We sampled 161 pigs across the 7 fairs, and isolated H3N2 virus from >1 pig at each fair. Virus isolation data from fairs A–F (Table 1) indicated that the average prevalence of influenza A–infected swine in these fairs was 77.5% (individual fair range 60%–90%), indicating extensive influenza A virus amplification within the swine at each of these fairs. However, widespread influenza-like illness among swine was reported at only 2 of the fairs (fairs A and E), suggesting that subclinical influenza A infections in pigs remain a threat to public health (3).
A fair-by-fair comparison of the influenza A virus genomes sequenced from human H3N2v cases and isolates from swine provided strong molecular evidence of zoonotic influenza A virus transmission. The viruses recovered from swine were nearly identical to viruses identified in humans, and human virus gene segment sequences were nested within monophyletic swine virus clades. We identified 2 distinct H3 lineages in the pigs and humans across the implicated fairs (Figure 1). An influenza A virus from the well-established H3 cluster IV-A., found in the pigs at fair C, was responsible for 2 (11.1%) human cases. This cluster IV-A H3N2 genome belonged to the previously described H3 genotype 1 (Table 2) and was similar to the viruses responsible for the H3N2v infections detected in 2011–2013 (12). The influenza A virus detected in swine at the 6 fairs associated with the remaining 16 (88.9%) human H3N2v cases was a relatively new H3 lineage in swine. The HA gene of this virus descended from the human seasonal H3N2 virus circulating in 2010–11, which has since reassorted with enzootic swine influenza A viruses to produce novel viruses in the US swine herd (13). The other 7 gene segments in this human-like H3 reassortant virus were of the same lineages as those segments found in the cluster IV-A virus (Table 2).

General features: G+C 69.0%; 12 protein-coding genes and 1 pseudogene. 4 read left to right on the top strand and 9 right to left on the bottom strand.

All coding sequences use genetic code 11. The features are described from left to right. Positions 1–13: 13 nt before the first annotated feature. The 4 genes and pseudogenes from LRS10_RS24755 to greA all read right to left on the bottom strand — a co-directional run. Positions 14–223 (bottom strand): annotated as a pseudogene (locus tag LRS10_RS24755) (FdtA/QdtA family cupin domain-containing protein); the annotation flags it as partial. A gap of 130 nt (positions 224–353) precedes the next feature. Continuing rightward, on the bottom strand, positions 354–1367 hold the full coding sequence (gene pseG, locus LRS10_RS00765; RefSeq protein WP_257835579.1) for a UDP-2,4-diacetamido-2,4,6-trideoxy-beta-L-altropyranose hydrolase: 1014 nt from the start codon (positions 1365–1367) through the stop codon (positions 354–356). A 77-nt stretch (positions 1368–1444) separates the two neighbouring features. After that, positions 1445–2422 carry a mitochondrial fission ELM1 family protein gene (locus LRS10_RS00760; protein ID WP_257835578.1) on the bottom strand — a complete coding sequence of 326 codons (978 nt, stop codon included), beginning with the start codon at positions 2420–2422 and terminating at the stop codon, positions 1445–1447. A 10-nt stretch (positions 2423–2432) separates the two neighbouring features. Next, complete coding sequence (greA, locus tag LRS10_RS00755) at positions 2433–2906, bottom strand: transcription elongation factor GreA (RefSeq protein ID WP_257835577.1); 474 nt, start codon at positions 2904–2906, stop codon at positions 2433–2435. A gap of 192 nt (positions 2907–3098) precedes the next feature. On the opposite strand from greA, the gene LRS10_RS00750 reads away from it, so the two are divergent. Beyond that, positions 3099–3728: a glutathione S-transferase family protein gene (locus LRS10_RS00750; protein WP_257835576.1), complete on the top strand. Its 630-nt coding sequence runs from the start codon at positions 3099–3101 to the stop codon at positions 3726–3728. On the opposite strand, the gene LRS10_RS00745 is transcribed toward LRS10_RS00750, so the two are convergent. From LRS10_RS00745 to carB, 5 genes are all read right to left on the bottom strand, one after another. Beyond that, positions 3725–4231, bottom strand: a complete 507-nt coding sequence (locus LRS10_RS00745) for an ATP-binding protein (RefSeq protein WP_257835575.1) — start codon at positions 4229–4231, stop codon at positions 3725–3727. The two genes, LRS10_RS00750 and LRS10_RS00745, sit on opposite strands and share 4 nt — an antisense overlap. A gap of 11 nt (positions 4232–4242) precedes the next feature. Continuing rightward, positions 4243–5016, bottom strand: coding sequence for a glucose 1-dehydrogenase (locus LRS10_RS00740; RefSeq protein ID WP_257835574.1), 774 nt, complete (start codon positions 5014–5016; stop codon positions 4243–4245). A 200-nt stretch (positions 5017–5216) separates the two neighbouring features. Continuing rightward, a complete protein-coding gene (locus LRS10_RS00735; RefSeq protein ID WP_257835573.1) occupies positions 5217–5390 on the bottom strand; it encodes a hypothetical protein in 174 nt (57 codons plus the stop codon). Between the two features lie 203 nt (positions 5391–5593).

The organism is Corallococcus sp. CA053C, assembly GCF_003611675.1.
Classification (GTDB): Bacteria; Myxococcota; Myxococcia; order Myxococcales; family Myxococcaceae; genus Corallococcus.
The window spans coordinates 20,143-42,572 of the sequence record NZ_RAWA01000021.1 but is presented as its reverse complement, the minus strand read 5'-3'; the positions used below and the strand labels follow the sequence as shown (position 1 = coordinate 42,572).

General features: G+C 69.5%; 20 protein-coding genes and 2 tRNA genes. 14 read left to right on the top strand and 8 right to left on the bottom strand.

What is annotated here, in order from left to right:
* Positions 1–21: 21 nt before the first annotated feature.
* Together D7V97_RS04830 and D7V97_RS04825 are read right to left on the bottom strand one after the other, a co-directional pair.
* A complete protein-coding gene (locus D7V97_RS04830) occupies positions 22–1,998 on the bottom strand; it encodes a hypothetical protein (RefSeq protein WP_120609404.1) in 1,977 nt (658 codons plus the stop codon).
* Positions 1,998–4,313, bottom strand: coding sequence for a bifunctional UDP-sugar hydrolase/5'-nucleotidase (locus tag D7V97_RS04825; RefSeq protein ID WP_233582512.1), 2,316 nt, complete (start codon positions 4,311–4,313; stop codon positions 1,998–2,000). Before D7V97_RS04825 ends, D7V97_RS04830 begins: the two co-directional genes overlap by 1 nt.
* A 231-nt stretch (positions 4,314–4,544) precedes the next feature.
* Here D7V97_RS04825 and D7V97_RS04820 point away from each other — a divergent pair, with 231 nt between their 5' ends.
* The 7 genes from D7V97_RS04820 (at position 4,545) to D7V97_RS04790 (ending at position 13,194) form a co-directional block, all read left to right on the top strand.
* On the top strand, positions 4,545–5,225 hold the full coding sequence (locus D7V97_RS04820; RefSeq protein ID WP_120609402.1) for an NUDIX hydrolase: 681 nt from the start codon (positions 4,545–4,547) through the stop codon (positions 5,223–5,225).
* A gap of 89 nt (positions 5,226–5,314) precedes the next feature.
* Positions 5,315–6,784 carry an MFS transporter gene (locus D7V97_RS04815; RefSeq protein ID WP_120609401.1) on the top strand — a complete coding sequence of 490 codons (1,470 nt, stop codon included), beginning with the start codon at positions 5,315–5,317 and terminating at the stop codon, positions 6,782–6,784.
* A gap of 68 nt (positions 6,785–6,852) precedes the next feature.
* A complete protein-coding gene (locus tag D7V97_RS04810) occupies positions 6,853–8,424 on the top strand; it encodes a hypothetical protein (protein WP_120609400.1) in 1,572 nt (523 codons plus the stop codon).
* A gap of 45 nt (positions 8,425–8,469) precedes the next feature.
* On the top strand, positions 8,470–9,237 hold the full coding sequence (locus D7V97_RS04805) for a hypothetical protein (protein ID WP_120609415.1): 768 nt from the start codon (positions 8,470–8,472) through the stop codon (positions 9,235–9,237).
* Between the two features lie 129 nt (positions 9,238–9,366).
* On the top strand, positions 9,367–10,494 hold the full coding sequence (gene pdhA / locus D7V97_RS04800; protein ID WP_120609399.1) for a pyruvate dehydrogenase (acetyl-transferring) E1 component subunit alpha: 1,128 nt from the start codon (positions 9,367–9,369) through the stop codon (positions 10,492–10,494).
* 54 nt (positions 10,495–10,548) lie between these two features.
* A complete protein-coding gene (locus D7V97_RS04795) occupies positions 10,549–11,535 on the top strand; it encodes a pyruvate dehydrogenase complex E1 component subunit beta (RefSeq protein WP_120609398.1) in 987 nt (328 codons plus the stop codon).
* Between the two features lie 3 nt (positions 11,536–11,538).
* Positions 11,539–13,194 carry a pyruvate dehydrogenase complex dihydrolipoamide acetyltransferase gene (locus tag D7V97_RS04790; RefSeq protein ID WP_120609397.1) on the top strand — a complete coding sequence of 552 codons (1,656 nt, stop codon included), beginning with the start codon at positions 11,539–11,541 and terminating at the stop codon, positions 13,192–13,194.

Irrespective of the fair of origin, the genomic sequences of all 11 human-like H3N2 virus isolates from swine were >99.89% identical to each other, demonstrating clonal expansion of 1 virus across 2 states. This pattern of virus dissemination within the exhibition swine population was a hallmark of the 2012 fair season, when 306 H3N2v human cases were reported (6).